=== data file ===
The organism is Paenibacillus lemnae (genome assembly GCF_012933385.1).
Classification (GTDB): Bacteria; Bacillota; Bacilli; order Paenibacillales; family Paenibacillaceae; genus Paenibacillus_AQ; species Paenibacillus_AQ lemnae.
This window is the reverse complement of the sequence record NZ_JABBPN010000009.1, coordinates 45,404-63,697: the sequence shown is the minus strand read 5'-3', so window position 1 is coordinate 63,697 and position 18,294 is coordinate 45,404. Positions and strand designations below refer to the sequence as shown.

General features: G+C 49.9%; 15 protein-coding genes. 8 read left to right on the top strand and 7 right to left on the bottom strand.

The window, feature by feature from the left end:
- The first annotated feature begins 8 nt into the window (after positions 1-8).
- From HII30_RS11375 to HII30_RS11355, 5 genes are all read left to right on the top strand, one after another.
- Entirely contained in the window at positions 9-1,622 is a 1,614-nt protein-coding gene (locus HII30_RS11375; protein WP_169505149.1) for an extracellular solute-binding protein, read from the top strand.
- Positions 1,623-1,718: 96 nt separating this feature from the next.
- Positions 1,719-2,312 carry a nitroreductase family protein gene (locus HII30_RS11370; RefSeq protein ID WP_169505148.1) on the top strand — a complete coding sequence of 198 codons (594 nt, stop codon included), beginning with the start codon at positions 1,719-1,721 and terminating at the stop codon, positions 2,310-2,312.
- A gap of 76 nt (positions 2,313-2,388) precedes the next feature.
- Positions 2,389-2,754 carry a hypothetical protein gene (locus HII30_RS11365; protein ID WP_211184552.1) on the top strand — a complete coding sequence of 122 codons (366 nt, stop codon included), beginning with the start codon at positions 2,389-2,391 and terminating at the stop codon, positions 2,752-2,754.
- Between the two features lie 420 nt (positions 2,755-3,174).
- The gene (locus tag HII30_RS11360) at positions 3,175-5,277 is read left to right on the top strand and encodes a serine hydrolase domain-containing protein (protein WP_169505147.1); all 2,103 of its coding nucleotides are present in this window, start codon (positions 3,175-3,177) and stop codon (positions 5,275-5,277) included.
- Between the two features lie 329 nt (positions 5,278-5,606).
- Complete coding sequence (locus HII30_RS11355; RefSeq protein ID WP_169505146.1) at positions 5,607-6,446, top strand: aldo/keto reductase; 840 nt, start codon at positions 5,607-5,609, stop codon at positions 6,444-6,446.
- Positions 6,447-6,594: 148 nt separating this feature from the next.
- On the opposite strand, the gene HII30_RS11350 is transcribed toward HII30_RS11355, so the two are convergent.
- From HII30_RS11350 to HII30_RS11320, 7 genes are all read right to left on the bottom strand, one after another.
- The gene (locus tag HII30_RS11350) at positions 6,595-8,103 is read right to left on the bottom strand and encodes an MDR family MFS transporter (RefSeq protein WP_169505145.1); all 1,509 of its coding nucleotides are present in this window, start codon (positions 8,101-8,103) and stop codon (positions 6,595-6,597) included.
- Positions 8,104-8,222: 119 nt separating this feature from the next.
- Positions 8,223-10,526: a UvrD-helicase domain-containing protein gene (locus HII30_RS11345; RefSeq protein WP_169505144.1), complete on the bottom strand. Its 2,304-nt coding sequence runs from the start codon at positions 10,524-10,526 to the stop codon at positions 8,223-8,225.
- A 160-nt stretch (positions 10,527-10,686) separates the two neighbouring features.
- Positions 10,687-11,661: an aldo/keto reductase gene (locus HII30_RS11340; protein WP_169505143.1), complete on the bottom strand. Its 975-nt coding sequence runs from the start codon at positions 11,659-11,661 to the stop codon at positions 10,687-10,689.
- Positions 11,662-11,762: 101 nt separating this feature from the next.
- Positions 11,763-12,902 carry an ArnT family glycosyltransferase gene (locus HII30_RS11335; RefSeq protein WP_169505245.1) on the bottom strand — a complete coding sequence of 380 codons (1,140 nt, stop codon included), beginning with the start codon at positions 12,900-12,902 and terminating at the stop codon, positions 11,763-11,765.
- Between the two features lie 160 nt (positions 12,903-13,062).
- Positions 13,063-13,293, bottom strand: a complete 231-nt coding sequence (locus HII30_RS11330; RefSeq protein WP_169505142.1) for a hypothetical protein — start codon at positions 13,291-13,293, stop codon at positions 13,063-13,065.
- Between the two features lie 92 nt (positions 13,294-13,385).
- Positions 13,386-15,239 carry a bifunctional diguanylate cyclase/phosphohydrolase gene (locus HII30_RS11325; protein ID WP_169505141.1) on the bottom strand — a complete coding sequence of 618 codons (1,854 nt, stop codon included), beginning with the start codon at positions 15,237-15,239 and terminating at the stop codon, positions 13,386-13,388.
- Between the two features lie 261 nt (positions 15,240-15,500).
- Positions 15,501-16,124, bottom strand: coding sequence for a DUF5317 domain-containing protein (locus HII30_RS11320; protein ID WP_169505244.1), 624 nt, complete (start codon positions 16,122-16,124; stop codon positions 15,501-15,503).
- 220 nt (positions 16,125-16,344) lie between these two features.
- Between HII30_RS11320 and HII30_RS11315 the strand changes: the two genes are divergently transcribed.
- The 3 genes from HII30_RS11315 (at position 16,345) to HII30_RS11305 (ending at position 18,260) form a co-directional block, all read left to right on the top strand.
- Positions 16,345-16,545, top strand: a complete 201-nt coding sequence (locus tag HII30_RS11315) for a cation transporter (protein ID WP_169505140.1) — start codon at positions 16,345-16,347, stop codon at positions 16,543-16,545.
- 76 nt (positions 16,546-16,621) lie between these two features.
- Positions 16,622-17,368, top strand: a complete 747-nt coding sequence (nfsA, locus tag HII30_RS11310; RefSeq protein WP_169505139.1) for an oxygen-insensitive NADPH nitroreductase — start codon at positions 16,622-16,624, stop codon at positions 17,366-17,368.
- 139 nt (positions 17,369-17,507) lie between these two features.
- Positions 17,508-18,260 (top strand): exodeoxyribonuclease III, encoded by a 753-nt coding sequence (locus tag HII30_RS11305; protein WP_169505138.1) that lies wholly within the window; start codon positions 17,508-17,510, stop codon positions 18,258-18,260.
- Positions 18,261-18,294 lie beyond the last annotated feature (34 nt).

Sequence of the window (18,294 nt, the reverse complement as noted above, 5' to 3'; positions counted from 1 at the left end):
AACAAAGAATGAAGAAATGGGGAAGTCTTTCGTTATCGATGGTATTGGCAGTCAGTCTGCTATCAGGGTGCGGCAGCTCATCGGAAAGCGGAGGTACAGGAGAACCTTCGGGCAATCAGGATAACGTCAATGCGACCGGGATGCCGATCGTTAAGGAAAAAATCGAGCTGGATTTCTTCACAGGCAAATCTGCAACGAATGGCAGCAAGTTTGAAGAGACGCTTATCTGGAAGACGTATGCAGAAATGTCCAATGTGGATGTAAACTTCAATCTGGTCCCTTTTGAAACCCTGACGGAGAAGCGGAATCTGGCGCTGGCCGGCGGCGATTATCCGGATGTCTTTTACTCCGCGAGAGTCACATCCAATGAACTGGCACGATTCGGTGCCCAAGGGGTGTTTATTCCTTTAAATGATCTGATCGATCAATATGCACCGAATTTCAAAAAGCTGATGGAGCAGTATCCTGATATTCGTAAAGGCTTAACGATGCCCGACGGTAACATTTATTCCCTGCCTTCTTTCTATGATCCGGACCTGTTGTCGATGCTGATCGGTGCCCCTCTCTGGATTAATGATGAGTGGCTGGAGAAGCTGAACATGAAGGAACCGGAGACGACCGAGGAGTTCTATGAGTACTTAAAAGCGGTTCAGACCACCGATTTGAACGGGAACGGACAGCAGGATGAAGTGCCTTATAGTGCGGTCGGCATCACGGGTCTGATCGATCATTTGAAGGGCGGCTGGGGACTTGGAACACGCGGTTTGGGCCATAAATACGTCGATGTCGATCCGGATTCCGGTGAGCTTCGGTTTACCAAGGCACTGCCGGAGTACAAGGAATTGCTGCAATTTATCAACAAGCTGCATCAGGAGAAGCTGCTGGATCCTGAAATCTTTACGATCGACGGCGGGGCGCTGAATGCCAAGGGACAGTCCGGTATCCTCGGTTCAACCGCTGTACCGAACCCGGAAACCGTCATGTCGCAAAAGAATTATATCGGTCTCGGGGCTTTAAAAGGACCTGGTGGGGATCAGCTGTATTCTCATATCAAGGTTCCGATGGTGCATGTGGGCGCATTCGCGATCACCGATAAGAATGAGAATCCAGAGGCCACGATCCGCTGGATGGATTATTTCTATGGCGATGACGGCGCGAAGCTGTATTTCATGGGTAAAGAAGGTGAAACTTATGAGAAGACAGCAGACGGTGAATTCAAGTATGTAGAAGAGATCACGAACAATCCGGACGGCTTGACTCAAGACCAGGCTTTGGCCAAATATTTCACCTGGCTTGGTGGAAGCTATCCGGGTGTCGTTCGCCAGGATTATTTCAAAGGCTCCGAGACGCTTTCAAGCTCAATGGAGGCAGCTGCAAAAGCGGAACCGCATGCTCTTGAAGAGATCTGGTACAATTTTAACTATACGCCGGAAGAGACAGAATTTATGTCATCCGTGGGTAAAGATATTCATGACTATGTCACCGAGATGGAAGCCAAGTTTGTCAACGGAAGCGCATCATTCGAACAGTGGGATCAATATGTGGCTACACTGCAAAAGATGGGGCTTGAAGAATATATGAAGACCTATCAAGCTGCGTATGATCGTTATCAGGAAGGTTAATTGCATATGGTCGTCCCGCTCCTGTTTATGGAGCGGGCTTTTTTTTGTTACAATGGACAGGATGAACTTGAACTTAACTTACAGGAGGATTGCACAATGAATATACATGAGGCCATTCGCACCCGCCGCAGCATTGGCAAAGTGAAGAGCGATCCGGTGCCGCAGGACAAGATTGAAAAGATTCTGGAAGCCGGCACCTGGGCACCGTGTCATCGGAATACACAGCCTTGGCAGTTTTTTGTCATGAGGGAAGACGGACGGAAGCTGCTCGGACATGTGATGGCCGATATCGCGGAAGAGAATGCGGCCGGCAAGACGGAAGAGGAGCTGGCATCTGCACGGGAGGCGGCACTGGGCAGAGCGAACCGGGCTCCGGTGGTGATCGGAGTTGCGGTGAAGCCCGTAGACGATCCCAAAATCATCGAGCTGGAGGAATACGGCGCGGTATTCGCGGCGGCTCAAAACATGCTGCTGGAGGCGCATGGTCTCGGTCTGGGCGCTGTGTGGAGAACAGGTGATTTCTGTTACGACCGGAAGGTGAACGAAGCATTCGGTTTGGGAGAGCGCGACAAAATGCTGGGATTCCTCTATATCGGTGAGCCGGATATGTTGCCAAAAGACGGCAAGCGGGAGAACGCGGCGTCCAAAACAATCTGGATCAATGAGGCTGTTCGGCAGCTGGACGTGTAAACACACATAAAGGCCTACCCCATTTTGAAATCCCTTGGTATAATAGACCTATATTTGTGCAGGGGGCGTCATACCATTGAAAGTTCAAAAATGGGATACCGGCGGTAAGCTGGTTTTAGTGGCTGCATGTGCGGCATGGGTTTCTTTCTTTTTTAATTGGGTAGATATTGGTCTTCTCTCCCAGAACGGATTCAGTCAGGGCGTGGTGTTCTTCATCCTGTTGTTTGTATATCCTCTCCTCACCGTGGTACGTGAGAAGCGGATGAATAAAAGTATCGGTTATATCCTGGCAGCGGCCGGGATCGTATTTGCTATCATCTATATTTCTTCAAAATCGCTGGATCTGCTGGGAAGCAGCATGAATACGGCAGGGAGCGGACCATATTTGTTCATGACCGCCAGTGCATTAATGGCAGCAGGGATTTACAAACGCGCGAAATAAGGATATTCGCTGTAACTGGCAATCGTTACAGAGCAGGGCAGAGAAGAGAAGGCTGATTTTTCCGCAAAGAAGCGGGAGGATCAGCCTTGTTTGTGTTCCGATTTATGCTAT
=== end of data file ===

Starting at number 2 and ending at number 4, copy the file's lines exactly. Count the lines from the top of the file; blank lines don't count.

Classification (GTDB): Bacteria; Bacillota; Bacilli; order Paenibacillales; family Paenibacillaceae; genus Paenibacillus_AQ; species Paenibacillus_AQ lemnae.
This window is the reverse complement of the sequence record NZ_JABBPN010000009.1, coordinates 45,404-63,697: the sequence shown is the minus strand read 5'-3', so window position 1 is coordinate 63,697 and position 18,294 is coordinate 45,404. Positions and strand designations below refer to the sequence as shown.

General features: G+C 49.9%; 15 protein-coding genes. 8 read left to right on the top strand and 7 right to left on the bottom strand.